- Demand for agricultural production will continue to rise as population grows and consumers eat more meat;
- Resources such as soil, water and oil -not only used for fuel but also for its derived fertilizers, herbicides and pesticides-, are all becoming scarce;
- Agriculture is progressively putting pressure on ecosystems by polluting waters, destroying habitat and emitting greenhouse gases;
- Adapting to climatic variability is also a major concern.
- Stop expanding agriculture
- Close yield gaps
- Increase agricultural resource efficiency
- Shift diets away from meat
- Reduce waste
Imagine: “an agricultural system with the ecological stability of the prairie and a grain yield comparable to that from annual crops" –The Land Institute
However annual grains have become staples over agriculture’s history through millennia of breeding and domestication due to desired traits such as: providing high yields of calorie and protein; being easy to transport and store; being relatively imperishable; and also, their greater market value often pressures farmers to grow them over perennial plants.
On the other hand, perennial plants have environmentally appealing traits, which are somewhat inherent to their more extensive root system, their better ground cover and their longer life span. Compared to annuals, perennial plants:
- Are more efficient at using water and nutrients (which decreases the need of inputs and their related costs)
- Sequester more carbon and protect soil from erosion (which is good for the soil health and climate regulation)
- Are more capable of being sustainable crops on marginal lands
- Are more robust and resilient to climatic variability
“Perennial farming can reduce erosion rates by up to 50 percent” - Pimentel et al., 1997
“Annual crops lose up to five times more water than perennials”- Glover et al., 2010
Perennial grains represent a paradigm shift in agriculture and hold great potential to move towards sustainable production systems. However, the main lesson learned lies around valuing perennial characteristics to address the challenge of global food security and environmental sustainability: introducing existing perennial plants to complement annual agricultural systems without the need to breed new perennial grain varieties should not be overlooked.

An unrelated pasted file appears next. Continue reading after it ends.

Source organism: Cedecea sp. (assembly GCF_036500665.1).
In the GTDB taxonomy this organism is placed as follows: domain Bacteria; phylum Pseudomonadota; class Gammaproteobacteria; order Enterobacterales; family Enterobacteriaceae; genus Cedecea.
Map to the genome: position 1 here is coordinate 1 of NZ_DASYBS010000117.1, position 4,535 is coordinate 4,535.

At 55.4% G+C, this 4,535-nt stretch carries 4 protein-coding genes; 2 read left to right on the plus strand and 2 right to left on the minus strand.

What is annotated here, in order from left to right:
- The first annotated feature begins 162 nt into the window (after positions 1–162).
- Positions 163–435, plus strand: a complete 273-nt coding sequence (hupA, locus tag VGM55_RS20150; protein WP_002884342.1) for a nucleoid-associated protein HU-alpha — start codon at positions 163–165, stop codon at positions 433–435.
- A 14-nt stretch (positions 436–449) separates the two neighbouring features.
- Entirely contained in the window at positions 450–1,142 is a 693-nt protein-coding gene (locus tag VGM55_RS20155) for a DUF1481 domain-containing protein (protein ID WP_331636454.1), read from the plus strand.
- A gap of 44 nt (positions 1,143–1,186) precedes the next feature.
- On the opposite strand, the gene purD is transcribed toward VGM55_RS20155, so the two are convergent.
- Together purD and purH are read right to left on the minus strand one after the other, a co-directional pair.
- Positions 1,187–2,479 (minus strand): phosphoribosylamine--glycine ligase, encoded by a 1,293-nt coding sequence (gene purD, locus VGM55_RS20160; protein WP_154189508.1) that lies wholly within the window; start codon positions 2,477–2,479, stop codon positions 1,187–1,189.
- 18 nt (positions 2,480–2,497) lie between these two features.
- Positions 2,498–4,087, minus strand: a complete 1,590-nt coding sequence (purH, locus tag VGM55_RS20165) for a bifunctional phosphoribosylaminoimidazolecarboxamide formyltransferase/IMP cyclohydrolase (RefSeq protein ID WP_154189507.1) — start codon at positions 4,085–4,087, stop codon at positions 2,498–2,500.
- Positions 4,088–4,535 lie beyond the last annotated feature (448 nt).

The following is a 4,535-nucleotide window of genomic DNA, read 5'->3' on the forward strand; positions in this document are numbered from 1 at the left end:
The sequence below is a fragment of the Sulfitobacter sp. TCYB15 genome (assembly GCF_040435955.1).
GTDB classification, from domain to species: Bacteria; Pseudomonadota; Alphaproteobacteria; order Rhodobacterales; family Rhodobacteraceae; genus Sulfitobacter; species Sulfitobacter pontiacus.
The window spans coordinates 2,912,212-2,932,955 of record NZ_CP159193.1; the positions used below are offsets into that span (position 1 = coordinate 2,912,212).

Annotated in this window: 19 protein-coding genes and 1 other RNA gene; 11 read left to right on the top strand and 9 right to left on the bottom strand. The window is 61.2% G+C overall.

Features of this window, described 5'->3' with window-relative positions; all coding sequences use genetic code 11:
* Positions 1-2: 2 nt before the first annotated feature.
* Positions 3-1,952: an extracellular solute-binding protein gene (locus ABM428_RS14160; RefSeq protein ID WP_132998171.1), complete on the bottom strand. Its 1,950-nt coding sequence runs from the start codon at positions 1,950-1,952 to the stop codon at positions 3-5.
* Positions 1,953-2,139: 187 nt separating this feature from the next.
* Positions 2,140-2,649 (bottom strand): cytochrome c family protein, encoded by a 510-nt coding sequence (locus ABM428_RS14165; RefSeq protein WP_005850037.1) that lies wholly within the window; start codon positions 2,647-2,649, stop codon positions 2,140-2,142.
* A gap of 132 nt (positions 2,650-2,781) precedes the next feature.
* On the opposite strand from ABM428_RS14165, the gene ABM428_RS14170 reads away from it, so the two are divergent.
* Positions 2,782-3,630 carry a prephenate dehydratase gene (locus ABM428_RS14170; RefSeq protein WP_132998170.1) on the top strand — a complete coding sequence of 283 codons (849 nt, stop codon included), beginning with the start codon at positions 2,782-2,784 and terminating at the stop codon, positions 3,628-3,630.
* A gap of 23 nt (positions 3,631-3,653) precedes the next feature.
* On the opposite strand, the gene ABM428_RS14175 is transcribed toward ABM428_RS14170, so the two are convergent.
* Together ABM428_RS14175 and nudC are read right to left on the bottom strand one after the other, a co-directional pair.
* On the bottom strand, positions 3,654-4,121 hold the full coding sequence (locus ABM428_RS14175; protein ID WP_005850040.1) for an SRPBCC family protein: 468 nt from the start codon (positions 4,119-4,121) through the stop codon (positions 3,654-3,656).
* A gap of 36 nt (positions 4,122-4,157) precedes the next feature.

Whether if it is agroforestry, permaculture or any other name for a food production system that integrates perennials intentionally, such systems are looking beyond the reductionist benefits of annual monocrops and are including the care for the earth and each other, over time, and in a fairer way.
-By Anna Zisa
FAO. 2013. Perennial Crops for Food Security. Proceedings of the PAO Expert Workshop. Biodiversity & Ecosystem Services in Agriculture Production Systems. http://www.fao.org/3/a-i3495e.pdf
Foley, J.A. Ramankutty, N., Brauman, K.A., Cassidy, E.S., Gerber, J.S., Johnston, M., Mueller, N.D., O’Connell, C., Ray, D.K., West, P.C., Balzer, C., Bennett, E.M., Carpenter, S.R., Hill, J., Monfreda, C., Polasky, S., Rockström, J., Sheehan, J., & Siebert, S., Tilman, D. & Zaks, D.P.M. 2011. Solutions for a cultivated planet. Nature. 478: 337–342. http://www.nature.com/nature/journal/v478/n7369/full/nature10452.html
Glover, J.D., Cox, C.M. and J.P. Reganold. 2007.Future of Farming: A return to roots? Agriculture. Scientific American. Vol. 86. https://landinstitute.org/wp-content/uploads/2014/04/Glover-et-al-2007-Sci-Am.pdf
Kunzing, R. 2011. The Big Idea: Perennial Grains. National Geographic. Web accessed Oct 14th 2015: http://ngm.nationalgeographic.com/2011/04/big-idea/perennial-grains-text
Mission 2015. The Advantages of Perennial Agriculture. http://web.mit.edu/12.000/www/m2015/2015/perennial_agriculture.html
Pimentel, D., Wilson, C., McCullum, C., Huang, R., Dwen, P., Flack, J., . . . Cliff, B. (1997). Economic and environmental benefits of biodiversity.Bioscience, 47(11), pp. 747-757. http://udel.edu/~gshriver/pdf/Pimenteletal1997.pdf
The Land Institute. www.thelandinstitute.org